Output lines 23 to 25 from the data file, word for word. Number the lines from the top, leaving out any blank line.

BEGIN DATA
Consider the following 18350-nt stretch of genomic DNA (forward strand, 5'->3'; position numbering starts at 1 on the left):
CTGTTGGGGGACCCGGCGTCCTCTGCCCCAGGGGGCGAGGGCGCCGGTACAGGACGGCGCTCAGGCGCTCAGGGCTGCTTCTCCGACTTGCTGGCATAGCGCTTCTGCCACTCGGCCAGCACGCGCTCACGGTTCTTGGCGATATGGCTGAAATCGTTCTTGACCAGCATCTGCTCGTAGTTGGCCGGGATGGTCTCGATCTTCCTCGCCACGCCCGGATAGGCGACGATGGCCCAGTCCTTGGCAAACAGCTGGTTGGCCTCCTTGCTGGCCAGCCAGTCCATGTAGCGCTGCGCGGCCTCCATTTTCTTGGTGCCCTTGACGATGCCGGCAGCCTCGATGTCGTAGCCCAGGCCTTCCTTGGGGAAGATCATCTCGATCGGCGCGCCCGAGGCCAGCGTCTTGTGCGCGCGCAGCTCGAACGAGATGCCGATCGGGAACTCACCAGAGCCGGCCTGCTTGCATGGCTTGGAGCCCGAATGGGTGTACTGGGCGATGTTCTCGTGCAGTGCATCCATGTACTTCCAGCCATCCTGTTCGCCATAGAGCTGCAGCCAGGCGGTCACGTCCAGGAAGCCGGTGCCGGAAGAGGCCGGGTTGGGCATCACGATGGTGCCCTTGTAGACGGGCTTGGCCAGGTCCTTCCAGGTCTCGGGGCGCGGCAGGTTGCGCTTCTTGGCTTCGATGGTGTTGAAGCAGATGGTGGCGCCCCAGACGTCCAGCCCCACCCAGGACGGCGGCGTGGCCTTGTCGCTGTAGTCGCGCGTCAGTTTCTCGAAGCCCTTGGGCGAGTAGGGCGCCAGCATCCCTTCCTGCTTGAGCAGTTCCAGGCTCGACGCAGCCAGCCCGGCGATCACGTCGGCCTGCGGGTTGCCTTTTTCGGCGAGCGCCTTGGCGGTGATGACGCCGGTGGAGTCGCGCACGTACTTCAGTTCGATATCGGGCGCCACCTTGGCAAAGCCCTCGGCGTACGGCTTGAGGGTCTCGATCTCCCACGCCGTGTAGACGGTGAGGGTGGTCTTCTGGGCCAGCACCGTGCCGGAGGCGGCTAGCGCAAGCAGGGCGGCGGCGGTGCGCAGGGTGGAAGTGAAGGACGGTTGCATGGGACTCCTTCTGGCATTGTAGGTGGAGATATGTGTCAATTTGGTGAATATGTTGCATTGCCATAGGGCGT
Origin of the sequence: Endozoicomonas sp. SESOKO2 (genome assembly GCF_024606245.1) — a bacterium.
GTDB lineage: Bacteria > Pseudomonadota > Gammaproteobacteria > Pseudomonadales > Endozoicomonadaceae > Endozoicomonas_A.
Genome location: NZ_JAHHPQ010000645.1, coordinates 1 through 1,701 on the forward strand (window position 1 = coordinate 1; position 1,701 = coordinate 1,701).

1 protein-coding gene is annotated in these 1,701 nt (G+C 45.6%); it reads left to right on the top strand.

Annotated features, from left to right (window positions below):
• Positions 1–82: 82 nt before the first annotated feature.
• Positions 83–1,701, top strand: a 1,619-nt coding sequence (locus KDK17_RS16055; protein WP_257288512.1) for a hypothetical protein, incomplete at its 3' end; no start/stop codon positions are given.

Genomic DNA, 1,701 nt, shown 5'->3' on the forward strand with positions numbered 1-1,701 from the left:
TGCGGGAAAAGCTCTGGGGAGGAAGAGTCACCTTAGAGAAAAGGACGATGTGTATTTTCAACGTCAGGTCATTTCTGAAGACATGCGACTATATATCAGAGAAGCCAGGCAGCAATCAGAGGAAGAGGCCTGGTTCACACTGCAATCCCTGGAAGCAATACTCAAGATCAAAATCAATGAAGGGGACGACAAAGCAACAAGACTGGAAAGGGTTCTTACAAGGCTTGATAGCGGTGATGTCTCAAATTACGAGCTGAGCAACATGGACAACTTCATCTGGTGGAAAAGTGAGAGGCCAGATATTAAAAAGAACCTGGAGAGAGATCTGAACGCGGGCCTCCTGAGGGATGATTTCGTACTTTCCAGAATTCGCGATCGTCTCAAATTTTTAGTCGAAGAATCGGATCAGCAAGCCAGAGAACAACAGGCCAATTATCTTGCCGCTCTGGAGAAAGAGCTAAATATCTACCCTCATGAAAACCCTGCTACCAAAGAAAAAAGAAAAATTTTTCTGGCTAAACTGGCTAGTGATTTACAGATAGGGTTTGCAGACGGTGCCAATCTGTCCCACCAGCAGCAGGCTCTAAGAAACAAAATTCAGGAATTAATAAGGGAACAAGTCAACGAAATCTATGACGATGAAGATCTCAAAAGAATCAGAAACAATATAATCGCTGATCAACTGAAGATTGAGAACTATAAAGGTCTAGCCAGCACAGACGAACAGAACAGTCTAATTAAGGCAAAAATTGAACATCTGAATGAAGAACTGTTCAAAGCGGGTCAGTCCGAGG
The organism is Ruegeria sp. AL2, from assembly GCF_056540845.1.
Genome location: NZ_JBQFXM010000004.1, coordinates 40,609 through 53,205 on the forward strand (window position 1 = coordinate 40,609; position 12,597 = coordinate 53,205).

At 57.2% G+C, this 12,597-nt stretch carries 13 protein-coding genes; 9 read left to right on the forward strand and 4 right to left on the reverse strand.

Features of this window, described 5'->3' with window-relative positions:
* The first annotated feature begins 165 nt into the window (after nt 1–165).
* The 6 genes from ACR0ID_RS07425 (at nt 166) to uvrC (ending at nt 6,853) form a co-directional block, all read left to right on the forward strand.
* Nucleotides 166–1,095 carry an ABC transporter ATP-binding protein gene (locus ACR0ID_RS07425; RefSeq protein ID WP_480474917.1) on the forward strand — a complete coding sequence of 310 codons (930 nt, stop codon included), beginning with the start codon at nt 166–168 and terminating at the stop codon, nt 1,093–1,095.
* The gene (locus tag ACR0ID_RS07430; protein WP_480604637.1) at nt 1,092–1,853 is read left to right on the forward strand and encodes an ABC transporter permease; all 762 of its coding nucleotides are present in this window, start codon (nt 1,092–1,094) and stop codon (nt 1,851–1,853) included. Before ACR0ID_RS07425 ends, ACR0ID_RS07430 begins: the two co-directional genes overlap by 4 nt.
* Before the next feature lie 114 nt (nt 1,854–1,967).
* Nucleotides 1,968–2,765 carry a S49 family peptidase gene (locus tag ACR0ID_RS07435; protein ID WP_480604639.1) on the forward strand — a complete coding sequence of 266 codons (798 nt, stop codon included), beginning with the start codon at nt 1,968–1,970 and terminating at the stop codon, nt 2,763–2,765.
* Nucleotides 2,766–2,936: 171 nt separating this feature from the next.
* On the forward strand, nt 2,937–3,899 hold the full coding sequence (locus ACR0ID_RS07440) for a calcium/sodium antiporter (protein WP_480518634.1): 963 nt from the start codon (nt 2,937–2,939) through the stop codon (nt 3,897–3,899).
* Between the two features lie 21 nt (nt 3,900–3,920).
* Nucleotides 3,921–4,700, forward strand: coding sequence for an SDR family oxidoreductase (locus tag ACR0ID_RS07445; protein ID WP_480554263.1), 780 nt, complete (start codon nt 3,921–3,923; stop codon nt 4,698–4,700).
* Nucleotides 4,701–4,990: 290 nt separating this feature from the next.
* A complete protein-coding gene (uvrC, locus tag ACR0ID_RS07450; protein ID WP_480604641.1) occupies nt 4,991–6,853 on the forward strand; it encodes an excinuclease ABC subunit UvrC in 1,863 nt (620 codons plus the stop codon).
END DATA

* On the forward strand, nt 2,937–3,899 hold the full coding sequence (locus ACR0ID_RS07440) for a calcium/sodium antiporter (protein WP_480518634.1): 963 nt from the start codon (nt 2,937–2,939) through the stop codon (nt 3,897–3,899).
* Between the two features lie 21 nt (nt 3,900–3,920).
* Nucleotides 3,921–4,700, forward strand: coding sequence for an SDR family oxidoreductase (locus tag ACR0ID_RS07445; protein ID WP_480554263.1), 780 nt, complete (start codon nt 3,921–3,923; stop codon nt 4,698–4,700).